Sometimes you just have to write…

Remembering Erik

erik0001I think any of you who are expatriates, or live any distance from where you grew up, can understand me when I say that you can still care about someone you haven’t seen in years, even decades.

Someone I cared about died this past spring, and I didn’t hear about it till a few days ago. So I guess you couldn’t say we were close anymore, but I cared.

When I was a kid, Erik Marks’s family and my family were close, so in a way we grew up together. Our two families didn’t live very nearby, so we didn’t see each other every day, like siblings would, but our two families got together for all the important occasions: Thanksgiving and Passover, for example.They were part of the background of my life as a child, like the holidays themselves.

The reason our families were close went back a long way. My grandmother and Erik’s grandmother had been friends since they were young women during the Depression. My mother and Erik’s mother, Elaine, were best friends from childhood. The whole family was like the cousins you don’t see much but who are treated like family rather than like guests.

Erik and his sister, Rebecca, were closer in age to me than any of my actual cousins, so as children we could play together as I imagine cousins often do.

The last time I saw Erik was years ago, before I moved to the Netherlands. As adults, once we’d moved out of our parents’ home, we went our own way, and generally only saw each other at occasional Thanksgivings or Passovers, when we happened to be around for those events.

I looked through a pile of old photos just a few weeks ago and came upon a picture of Erik on a sailboat with my sister, who stayed in touch with him into adulthood in a way that I did not. I remember thinking “I wonder how Erik’s doing. I’ll have to get back in touch with the Markses.” He had already died by then. I just didn’t know. And with the busy-ness of my everyday life, I never got around to asking after him either (photo added August 29, 2013).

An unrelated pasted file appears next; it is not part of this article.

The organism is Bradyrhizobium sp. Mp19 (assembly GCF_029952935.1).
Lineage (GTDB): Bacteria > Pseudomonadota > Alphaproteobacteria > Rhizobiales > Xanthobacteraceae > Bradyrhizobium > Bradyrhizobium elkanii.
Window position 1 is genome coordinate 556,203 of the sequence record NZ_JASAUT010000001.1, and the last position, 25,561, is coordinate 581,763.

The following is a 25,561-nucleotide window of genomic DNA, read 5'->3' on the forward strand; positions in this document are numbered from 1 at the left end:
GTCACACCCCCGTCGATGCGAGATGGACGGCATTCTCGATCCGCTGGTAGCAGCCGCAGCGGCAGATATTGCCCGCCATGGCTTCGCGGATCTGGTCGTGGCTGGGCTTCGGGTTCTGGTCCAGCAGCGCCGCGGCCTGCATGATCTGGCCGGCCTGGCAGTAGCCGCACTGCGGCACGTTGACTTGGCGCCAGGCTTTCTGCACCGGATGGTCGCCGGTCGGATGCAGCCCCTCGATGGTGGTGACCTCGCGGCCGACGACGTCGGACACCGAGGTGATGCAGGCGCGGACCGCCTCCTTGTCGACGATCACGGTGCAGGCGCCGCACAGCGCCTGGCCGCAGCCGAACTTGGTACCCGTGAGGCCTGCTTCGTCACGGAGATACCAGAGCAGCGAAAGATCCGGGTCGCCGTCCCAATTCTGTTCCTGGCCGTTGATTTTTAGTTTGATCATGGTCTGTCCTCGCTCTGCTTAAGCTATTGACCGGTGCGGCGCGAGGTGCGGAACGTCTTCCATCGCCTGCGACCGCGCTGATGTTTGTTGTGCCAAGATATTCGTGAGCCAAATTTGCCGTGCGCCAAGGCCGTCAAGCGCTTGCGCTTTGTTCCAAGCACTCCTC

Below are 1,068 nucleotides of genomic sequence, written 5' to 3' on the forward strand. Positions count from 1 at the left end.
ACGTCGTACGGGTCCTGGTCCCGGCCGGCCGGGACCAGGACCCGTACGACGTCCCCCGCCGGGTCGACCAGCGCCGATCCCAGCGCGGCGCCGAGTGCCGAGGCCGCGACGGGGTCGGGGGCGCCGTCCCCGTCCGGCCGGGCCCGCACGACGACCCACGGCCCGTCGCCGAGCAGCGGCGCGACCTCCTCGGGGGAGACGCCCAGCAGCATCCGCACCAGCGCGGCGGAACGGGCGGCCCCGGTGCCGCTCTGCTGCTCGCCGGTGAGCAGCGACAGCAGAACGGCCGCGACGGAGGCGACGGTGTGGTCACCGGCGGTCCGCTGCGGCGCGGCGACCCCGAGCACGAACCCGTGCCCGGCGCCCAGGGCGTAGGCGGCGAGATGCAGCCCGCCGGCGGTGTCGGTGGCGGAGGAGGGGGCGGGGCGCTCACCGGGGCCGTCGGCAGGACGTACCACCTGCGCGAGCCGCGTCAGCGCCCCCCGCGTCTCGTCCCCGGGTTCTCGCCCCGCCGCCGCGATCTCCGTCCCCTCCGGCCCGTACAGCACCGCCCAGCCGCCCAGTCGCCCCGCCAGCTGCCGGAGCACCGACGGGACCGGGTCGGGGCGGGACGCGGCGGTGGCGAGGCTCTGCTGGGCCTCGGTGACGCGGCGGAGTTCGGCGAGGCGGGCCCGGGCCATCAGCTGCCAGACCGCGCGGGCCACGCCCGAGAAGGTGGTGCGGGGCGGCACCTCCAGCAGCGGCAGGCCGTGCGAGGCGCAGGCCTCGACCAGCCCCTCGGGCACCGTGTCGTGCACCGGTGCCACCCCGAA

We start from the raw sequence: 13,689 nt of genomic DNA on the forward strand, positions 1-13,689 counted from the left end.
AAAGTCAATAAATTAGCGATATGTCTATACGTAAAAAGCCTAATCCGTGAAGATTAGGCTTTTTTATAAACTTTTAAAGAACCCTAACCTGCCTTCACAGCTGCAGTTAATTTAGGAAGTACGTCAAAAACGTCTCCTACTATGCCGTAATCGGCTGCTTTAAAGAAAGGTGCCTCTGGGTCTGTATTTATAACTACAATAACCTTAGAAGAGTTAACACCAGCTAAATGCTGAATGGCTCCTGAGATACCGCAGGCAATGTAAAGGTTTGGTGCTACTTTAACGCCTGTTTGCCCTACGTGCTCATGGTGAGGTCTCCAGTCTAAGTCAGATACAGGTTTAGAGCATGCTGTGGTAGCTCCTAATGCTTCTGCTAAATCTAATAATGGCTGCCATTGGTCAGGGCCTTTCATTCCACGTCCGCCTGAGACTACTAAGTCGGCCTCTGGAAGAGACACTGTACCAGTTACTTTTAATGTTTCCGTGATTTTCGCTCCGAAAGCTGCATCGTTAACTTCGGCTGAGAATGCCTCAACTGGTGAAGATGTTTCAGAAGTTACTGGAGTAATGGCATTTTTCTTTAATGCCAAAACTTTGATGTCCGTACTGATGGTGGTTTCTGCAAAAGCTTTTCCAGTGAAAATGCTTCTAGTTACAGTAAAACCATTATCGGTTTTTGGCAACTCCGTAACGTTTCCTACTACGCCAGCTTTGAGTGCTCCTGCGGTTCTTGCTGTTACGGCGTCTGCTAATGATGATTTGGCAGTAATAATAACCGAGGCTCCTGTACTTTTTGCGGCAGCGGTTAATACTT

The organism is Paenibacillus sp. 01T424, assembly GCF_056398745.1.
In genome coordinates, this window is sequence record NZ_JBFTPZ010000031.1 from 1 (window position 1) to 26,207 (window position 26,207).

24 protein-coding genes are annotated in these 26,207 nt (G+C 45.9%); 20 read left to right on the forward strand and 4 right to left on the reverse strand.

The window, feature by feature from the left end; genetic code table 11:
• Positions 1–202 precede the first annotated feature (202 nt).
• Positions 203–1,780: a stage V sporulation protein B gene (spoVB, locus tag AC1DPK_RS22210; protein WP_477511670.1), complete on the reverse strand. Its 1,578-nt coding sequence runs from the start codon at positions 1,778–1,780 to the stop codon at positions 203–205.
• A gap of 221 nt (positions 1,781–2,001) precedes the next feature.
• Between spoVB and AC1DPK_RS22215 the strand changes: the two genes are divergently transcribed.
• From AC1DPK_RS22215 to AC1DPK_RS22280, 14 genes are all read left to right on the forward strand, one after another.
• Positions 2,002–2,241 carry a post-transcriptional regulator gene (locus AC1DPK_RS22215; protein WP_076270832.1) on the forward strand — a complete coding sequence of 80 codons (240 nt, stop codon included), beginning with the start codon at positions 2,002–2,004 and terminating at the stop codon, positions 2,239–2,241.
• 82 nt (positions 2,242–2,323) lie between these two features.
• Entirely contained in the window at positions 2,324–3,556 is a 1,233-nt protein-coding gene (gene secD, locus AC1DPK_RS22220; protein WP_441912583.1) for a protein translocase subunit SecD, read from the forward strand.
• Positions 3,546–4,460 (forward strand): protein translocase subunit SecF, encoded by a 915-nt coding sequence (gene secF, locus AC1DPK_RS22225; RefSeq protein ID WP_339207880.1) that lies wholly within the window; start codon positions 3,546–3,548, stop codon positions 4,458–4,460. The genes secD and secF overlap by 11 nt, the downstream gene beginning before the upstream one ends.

I remember Erik primarily as very intelligent and disarmingly charming and witty. Conversing with him as a teenager was intimidating:  a challenge because of his dry, quick sense of humor. He was a good person, a good soul, with kind eyes.

I’m told he died of one of those out-of-the-blue causes that makes you think about your life: a cerebral hemorrhage. I’m glad he didn’t suffer.

I will miss him. The people you care about, but never see, still have a place in your life. Erik had a place in mine, now empty, and I’ll miss him. And my heart goes out to his parents and sister. 

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This entry was posted on August 8, 2013 by in Family and tagged , .
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